The residential property market in regional Western Australia returned a mixed performance in the last quarter of 2007, with strong growth in mining towns and low or negative growth closer to Perth, according to the Real Estate Institute of Western Austra
The residential property market in regional Western Australia returned a mixed performance in the last quarter of 2007, with strong growth in mining towns and low or negative growth closer to Perth, according to the Real Estate Institute of Western Australia’s preliminary sales data for December.
Of the 10 regional areas studied, the top three performers – the Kimberley, Pilbara and Mid West – had a strong economic contribution from the mining sector.
In the Pilbara, Karratha’s median price hit $710,000, up 7 per cent in the quarter and 29 per cent for the year.
Fellow mining town Port Hedland also posted strong growth, up 15 per cent in the quarter to a median price of $556,000.
This was the biggest annual increase of any regional area, up 32 per cent from 2006.
Resort town Broome achieved a median price of $740,000 in the final quarter of 2007, which was only slightly up from the previous quarter but represented an increase of 25 per cent for the year.
REIWA policy director Stewart Darby said the northern regions would continue to perform well, although some of the rates of growth were not sustainable.
“Kalgoorlie, Karratha and Port Hedland have all been in a strong growth phase, which is really due to supply and demand in those areas. Finding tradespeople to build is the main issue, and rents remain tight,” Mr Darby said.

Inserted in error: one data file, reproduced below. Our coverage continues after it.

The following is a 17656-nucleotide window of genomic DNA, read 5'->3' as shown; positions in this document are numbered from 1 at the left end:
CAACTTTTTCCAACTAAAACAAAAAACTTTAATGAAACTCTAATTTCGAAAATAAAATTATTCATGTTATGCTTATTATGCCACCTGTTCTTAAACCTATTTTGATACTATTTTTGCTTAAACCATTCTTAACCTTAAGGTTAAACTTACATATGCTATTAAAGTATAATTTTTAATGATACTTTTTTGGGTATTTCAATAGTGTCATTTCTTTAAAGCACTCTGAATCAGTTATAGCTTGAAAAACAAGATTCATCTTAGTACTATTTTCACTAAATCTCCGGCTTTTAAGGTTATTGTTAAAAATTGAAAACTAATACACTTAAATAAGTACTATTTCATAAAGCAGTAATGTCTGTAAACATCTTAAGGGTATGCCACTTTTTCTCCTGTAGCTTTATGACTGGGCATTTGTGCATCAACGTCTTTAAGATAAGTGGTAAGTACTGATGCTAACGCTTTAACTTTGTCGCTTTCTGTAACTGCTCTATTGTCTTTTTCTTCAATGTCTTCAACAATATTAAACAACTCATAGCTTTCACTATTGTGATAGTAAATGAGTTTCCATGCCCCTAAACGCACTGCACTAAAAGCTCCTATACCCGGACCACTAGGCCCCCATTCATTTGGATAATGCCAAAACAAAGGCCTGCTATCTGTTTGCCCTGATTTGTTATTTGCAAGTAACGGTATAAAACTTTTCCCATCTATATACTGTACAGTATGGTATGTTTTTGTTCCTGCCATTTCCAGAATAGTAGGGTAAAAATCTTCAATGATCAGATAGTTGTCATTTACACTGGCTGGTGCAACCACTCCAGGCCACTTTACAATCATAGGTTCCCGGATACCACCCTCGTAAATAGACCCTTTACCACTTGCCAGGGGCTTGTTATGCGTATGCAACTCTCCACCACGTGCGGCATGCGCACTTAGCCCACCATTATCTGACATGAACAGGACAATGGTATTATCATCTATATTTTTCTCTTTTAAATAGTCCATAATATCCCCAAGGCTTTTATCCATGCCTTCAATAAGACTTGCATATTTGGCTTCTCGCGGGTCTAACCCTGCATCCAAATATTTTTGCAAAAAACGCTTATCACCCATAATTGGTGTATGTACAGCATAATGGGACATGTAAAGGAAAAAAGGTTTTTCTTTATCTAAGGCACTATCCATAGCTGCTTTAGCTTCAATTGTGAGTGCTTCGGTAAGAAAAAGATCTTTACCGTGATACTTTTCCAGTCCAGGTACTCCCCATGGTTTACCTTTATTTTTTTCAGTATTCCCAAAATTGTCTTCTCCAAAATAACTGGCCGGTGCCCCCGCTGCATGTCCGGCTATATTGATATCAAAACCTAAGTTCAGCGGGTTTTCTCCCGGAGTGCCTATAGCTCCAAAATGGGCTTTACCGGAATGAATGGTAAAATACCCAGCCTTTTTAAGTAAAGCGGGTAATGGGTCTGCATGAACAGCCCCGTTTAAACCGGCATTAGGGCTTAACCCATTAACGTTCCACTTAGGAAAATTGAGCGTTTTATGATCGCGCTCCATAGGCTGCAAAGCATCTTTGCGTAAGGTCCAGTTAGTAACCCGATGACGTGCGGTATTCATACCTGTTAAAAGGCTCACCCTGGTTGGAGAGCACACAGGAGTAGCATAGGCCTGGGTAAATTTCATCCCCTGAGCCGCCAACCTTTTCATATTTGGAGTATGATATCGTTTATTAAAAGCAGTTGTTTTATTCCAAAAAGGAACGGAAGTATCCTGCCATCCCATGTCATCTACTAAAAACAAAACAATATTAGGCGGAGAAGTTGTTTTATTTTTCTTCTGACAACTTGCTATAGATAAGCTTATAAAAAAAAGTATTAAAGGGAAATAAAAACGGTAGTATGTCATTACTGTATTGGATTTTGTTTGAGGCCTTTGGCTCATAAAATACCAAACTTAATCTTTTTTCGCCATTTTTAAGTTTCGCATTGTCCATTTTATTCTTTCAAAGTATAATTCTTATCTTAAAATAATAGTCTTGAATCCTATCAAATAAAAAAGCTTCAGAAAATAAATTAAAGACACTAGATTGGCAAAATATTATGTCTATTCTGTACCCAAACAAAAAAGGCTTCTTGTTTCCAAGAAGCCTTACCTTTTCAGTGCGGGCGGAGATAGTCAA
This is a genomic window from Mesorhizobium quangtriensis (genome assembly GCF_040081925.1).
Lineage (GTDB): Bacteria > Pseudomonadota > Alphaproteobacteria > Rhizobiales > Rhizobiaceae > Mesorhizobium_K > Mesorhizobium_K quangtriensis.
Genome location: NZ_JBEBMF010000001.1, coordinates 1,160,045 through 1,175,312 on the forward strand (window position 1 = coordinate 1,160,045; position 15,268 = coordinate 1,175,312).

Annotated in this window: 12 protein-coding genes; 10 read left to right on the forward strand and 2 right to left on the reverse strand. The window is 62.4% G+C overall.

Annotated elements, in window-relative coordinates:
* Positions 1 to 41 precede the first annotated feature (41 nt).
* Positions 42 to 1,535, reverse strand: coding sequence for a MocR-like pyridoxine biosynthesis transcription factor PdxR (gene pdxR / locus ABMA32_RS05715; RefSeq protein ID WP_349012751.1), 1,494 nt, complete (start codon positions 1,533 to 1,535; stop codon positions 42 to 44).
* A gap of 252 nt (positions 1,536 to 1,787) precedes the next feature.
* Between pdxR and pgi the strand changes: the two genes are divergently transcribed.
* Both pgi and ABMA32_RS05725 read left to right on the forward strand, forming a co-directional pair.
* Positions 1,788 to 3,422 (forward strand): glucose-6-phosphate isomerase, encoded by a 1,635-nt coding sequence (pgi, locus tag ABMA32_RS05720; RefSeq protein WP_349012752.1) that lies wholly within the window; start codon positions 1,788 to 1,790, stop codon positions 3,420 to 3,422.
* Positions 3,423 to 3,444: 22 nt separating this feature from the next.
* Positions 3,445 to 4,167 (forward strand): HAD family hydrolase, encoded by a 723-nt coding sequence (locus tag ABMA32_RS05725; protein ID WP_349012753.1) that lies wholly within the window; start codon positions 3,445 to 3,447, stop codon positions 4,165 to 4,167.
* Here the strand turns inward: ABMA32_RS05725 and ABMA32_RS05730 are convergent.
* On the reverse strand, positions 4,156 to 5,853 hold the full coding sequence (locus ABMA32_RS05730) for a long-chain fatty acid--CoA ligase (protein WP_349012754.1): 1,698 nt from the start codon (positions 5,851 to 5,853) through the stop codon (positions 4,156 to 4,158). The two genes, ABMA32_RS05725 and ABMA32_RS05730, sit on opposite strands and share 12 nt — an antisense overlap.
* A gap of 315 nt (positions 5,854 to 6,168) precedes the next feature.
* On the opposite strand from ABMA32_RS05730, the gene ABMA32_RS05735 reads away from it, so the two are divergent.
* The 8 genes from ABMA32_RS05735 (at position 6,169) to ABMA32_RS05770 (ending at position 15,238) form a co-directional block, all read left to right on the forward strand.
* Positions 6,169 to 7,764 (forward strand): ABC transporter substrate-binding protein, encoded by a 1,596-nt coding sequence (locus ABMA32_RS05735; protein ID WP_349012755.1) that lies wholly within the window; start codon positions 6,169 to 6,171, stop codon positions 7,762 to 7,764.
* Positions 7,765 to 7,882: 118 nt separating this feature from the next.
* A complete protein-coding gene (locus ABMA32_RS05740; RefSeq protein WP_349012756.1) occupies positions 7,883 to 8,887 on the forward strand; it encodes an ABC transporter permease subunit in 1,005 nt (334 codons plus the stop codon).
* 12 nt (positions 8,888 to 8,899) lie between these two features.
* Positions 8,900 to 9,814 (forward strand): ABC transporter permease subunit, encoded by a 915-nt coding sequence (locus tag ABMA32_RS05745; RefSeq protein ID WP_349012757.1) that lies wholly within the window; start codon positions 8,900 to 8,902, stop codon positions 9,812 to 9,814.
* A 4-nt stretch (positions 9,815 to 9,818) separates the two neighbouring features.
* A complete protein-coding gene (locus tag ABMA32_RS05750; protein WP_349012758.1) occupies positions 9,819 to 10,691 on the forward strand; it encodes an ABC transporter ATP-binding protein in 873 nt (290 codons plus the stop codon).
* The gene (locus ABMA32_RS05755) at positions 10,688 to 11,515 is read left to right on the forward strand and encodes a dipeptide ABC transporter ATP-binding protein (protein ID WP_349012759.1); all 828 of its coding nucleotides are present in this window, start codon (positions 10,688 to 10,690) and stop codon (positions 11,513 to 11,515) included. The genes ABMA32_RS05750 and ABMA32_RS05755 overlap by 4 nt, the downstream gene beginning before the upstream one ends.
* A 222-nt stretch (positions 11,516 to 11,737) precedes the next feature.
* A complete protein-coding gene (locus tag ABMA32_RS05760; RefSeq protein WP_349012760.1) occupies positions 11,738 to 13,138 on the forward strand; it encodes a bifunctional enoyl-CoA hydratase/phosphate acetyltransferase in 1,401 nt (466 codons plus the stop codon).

Further south, Kalgoorlie’s median house price was up 13.5 per cent in the quarter, to $312,000, translating to annual growth of 21 per cent.
However, Esperance had a lacklustre year, with the median house price falling to $365,000 in the December quarter, down 4 per cent from the same period in 2006.
“Esperance had very strong growth in 2006, being pushed by (BHP’s) Ravensthorpe Nickel project, but there’s been a tailing off in activity,” Mr Darby said.
“It peaked in the March quarter of 2007, at $382,000, but since then it’s fallen.”
Geraldton has also struggled to match previously strong growth, with the median price flatlining for the last three quarters (at about $350,000).
However, Mr Darby said he expected a rapid turnaround if the region’s iron ore projects came on-line.
“Should the Oakajee project get going, you’ll really see a stimulus there,” he said.
The state’s biggest regional markets – Mandurah and Bunbury – have both been in decline, with the former’s median price falling in the past three quarters.
“Perth, Mandurah and greater Bunbury have really been affected by strong land development activity and an overbuild,” Mr Darby said.
“But land supply and building approvals are coming off, so you’d think in the latter part of this year, or early next year, the market will be finding some equilibrium.”
Mr Darby said while there would be a correction in built supply, housing affordability remained an issue.
“WA is in a positive supply situation, but affordability issues are continuing, and that could stymie further development,” he said.
Underpinned by the Albany market, the Great Southern also performed well in 2007, achieving median price growth of 21.3 per cent for the year.
The Albany urban area was up 17.1 per cent, to $410,000.